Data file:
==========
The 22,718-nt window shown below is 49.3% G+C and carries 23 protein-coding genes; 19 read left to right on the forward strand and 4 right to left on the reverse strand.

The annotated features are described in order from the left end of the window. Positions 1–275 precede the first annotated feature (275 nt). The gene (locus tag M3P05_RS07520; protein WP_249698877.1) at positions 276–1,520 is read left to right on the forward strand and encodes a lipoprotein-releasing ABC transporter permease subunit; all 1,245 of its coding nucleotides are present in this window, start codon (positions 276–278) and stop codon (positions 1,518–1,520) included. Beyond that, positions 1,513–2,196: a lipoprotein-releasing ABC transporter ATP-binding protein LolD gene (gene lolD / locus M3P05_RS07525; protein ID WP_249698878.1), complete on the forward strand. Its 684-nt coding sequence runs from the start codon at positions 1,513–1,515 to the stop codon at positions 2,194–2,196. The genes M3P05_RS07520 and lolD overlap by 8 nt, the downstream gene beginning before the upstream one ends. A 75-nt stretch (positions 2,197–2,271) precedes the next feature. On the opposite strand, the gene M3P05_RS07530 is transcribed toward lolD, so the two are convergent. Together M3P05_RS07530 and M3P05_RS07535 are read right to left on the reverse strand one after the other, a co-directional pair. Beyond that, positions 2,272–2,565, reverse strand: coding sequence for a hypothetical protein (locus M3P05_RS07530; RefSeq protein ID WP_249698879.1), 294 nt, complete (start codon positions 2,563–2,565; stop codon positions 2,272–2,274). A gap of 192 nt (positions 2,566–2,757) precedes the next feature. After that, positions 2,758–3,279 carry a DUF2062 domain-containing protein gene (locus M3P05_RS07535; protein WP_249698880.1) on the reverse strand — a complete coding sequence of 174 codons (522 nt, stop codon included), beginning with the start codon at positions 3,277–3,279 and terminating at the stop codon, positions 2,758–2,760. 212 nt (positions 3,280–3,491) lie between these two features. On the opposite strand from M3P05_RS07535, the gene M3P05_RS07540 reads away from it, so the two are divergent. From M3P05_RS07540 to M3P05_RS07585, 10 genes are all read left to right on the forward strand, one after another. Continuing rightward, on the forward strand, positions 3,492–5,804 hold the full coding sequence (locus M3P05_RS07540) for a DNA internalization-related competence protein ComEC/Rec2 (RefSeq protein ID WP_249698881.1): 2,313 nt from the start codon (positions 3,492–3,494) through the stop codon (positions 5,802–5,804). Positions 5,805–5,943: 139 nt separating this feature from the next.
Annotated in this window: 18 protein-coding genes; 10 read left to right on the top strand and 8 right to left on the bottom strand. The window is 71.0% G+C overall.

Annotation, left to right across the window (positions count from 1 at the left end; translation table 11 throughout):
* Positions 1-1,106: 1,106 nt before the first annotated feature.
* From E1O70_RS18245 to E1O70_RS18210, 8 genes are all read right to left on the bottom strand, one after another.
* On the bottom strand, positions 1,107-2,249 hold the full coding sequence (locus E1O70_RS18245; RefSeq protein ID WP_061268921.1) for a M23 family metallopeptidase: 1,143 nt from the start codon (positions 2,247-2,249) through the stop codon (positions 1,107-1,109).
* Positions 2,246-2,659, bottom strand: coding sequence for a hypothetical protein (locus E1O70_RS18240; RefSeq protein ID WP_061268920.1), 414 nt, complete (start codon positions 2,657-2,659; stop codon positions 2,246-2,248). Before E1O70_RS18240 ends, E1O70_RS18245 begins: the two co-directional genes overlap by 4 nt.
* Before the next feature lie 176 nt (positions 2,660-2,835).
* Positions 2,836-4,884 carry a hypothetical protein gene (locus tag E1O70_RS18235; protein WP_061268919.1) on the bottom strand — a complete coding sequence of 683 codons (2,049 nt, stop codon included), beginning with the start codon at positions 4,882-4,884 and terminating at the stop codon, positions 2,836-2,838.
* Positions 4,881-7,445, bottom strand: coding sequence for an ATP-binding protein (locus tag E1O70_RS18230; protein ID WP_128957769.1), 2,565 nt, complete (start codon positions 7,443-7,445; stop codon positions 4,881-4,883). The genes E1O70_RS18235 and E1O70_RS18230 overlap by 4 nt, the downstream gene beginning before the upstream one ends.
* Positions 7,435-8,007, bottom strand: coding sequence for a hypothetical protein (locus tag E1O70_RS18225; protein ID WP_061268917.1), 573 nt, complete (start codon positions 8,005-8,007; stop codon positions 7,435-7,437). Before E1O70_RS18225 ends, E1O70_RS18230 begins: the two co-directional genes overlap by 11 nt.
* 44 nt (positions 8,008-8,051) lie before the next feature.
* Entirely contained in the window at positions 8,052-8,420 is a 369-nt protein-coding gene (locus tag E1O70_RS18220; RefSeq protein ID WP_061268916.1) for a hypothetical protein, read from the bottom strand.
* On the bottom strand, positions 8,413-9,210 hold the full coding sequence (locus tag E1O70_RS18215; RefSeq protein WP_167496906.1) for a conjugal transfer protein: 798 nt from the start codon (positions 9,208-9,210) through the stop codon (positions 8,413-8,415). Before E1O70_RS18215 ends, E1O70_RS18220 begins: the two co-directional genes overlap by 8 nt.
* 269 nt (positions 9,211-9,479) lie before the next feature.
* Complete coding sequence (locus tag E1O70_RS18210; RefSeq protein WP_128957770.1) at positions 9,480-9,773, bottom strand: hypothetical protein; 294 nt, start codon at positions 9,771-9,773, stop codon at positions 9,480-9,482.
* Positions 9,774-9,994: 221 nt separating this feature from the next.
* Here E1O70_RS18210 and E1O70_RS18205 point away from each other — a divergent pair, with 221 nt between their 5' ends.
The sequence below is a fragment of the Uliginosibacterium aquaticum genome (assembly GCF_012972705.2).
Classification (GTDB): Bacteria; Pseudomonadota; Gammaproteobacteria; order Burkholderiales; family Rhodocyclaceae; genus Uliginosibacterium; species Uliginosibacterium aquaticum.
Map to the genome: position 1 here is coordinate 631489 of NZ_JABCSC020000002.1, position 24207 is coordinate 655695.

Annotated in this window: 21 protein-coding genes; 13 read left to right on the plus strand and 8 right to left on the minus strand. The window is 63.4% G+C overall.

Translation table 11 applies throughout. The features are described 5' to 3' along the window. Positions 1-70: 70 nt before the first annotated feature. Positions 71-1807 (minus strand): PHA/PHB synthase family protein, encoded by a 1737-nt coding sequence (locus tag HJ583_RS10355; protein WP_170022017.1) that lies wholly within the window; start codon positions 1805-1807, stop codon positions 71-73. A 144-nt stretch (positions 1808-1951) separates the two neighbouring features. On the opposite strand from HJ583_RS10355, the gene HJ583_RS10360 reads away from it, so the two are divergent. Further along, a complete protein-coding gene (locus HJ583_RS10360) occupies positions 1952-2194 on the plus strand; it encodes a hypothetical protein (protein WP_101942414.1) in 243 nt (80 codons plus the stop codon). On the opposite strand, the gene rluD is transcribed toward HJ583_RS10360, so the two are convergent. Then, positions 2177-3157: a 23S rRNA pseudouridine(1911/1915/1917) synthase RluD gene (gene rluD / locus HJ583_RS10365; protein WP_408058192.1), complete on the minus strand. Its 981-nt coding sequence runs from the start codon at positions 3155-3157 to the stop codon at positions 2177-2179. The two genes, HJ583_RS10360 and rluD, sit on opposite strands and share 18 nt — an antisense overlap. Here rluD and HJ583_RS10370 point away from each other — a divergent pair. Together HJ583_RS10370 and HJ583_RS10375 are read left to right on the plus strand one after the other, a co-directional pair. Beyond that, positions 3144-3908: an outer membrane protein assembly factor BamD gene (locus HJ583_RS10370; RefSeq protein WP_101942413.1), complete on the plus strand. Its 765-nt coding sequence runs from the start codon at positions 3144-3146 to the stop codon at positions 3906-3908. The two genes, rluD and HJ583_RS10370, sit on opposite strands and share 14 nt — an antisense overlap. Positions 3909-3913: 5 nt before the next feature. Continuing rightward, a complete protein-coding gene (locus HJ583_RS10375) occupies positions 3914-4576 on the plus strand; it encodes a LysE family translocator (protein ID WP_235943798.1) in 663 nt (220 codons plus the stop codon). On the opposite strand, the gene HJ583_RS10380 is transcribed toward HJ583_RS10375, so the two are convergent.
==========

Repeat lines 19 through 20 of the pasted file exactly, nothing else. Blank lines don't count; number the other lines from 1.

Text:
* Here E1O70_RS18210 and E1O70_RS18205 point away from each other — a divergent pair, with 221 nt between their 5' ends.
The sequence below is a fragment of the Uliginosibacterium aquaticum genome (assembly GCF_012972705.2).